Just make sure the chipset can handle ECC memory. See the "Error
Correction" thread here.


RAM:
Looking for stable and large. Speed would be nice but only if it
actually makes a noticeable difference (by which I mean latency
issues, 2.5 Vs 2 , etc.). If going dual channel makes a
difference would be nice too. I know back when it was introduced,
AMD boards really didn't get a big boost (if I remember it was
something like 5%) whereas Intel boards got a noticeable
improvement. Is this still the case?


I highly recommend ECC memory. However, if you don't want to
spend the money (15 to 25% increase in memory cost) now you can
get less capable memory and choose to upgrade later, iff you have
the motherboard capability.

--
Chuck F ) )
Available for consulting/temporary embedded and systems.
http://cbfalconer.home.att.net USE worldnet address!


  #6  
Old August 26th 04, 07:58 PM
Jon Danniken
external usenet poster
 
Posts: n/a
Default

"CBFalconer" wrote:
Azaran2003 wrote:

... snip ...

Motherboard:
This will of course depend on the CPU, but chipsets to go for or
avoid would be great. I'm going to assume she'll go for the
options on boards that have onboard lan/firewire/usb2 to cut
down on the cost of add on cards.


Just make sure the chipset can handle ECC memory. See the "Error
Correction" thread here.


RAM:
Looking for stable and large. Speed would be nice but only if it
actually makes a noticeable difference (by which I mean latency
issues, 2.5 Vs 2 , etc.). If going dual channel makes a
difference would be nice too. I know back when it was introduced,
AMD boards really didn't get a big boost (if I remember it was
something like 5%) whereas Intel boards got a noticeable
improvement. Is this still the case?


I highly recommend ECC memory. However, if you don't want to
spend the money (15 to 25% increase in memory cost) now you can
get less capable memory and choose to upgrade later, iff you have
the motherboard capability.


That brings up a good point. Do Macs use ECC memory?

Jon
  #7  
Old August 26th 04, 08:31 PM
Miss Perspicacia Tick
external usenet poster
 
Posts: n/a
Default

Noozer wrote:

Smart move. She can always add a soundcard later if needed. Avoid
anything made by Creative though.


Why? I've never had any problems with any Creative card I've had. What do
you recommend instead?
--
My great-grandfather was born and raised in Elgin - did he eventually
lose his marbles?



  #8  
Old August 26th 04, 09:43 PM
Hamman
external usenet poster
 
Posts: n/a
Default

CPU:

AMD64, go for a 939 socket

Motherboard:


VIA chipset for AMD64, nForce2 for AthXP


RAM:

At least 1GB of PC3500

Video:


For top of the line, go nVidia 6800 or ATI x800 - avoid creative and
'no-name' cards as hey underperform


Hard Drive:


I'd go for a RAID array of 4 Maxtor disks with 8MB caches, choose whatever
size you want.

Sound:
Onboard sound will most likely work just fine for her, she's not an
audiophile
so it may be a good way of going about it.

If you get an nForce2 (with AthlonXP) choose an ultra board for better sound

hamman


  #9  
Old August 26th 04, 11:26 PM
Azaran2003
external usenet poster
 
Posts: n/a
Default

Hey guys, thanks for all the suggestions. quick question on the ram. Couple of
you suggested doing 2x512 instead of a single stick of 1gig. Aside from running
dual channel, is there a good reason for it? Are the timing any worse, and if
so by how much? And will a latency difference of 2.0 - 3.0 really make a
noticiable difference? I'm not talking benchmarks but real world difference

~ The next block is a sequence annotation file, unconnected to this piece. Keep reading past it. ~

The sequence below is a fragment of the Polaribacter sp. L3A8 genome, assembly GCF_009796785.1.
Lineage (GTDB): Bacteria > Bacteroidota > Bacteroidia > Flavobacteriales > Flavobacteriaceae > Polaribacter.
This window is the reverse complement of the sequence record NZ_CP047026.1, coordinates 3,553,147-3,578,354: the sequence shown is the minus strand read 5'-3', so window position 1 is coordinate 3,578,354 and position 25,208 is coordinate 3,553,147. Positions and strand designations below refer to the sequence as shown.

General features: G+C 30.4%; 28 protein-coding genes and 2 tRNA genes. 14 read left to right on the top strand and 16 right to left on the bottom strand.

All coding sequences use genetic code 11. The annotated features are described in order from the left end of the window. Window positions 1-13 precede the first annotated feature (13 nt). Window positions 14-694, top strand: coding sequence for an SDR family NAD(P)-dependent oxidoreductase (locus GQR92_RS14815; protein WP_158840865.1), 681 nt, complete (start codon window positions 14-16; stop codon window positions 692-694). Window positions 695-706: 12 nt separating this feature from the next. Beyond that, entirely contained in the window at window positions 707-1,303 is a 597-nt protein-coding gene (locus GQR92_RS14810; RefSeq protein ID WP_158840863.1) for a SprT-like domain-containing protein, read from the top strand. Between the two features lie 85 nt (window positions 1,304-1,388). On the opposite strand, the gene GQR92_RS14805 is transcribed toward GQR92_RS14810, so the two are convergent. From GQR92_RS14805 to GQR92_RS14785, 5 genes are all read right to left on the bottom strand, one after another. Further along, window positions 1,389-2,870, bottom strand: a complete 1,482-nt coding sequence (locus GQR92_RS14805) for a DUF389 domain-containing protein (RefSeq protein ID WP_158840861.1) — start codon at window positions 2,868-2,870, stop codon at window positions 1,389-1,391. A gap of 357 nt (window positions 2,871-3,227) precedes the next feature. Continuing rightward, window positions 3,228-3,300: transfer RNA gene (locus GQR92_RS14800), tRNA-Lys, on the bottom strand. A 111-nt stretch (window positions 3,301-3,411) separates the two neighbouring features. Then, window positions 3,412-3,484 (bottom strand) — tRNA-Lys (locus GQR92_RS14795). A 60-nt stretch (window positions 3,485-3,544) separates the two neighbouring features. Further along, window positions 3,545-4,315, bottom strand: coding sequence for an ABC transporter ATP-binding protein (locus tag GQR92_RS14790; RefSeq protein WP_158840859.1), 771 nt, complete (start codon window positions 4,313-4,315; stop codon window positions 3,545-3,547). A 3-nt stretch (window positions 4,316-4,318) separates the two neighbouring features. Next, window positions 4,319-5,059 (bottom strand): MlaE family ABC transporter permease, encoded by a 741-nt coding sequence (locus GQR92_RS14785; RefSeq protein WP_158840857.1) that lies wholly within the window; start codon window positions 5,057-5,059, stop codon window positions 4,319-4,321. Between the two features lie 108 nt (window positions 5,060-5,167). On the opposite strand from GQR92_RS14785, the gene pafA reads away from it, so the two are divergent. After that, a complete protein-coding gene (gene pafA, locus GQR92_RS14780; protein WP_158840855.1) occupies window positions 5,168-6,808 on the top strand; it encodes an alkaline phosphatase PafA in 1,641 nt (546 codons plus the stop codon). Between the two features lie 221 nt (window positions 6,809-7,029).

(one of the hard things to find out in a review). Thanks again everyone
~A
  #10  
Old August 27th 04, 12:07 AM
S.Heenan
external usenet poster
 
Posts: n/a
Default

Azaran2003 wrote:
Hey guys, thanks for all the suggestions. quick question on the ram.
Couple of you suggested doing 2x512 instead of a single stick of
1gig. Aside from running dual channel, is there a good reason for it?


With the Nforce2 chipset, RAM in dual channel config provides only a tiny
performance increase. You will probably end up purchasing 2x512MB modules
since 1GB modules are about $70US more, according to the Crucial site.

The Intel 865xx and 875 series do benefit from using RAM in dual channel
configuration.

Are the timing any worse, and if so by how much? And will a latency
difference of 2.0 - 3.0 really make a noticiable difference? I'm not
talking benchmarks but real world difference (one of the hard things
to find out in a review). Thanks again everyone ~A


CAS latency at CL2.5 vs CL3 makes no real world difference.

You said, "She's an artist so while some 3D will probably happen (Bryce), it
will be kinda
sparse from what I understand. Her graphic emphasis will be web design, 2D
imaging (Photoshop, illustrator) and Flash. Plus most of her stuff is hand
drawn, not digital."

If colour accuracy is important, she should stay well away from LCD
monitors.

If she plans to LAN, this is a nice little case, with a 350W PSU:
http://www.antec.com/us/productDetails.php?ProdID=15000


 




Thread Tools
Display Modes

Posting Rules
You may not post new threads
You may not post replies
You may not post attachments
You may not edit your posts

vB code is On
Smilies are On
[IMG] code is On
HTML code is Off
Forum Jump

Similar Threads
Thread Thread Starter Forum Replies Last Post
Problem with rebooting computer Kamyk General 0 May 1st 04 12:25 PM
Hewlett-Packard & Circuit City Richard E Sgrignoli General 2 March 17th 04 09:42 AM
Major Computer Problems Toronto Garage Door Company General 20 November 13th 03 09:41 PM
how to trace a stolen computer ? General 3 October 9th 03 03:14 AM
Silent Computer - Advice David Taylor General 49 October 7th 03 11:26 AM


All times are GMT +1. The time now is 05:22 PM.


Powered by vBulletin® Version 3.6.4
Copyright ©2000 - 2022, Jelsoft Enterprises Ltd.
Copyright 2004-2022 HardwareBanter.
The comments are property of their posters.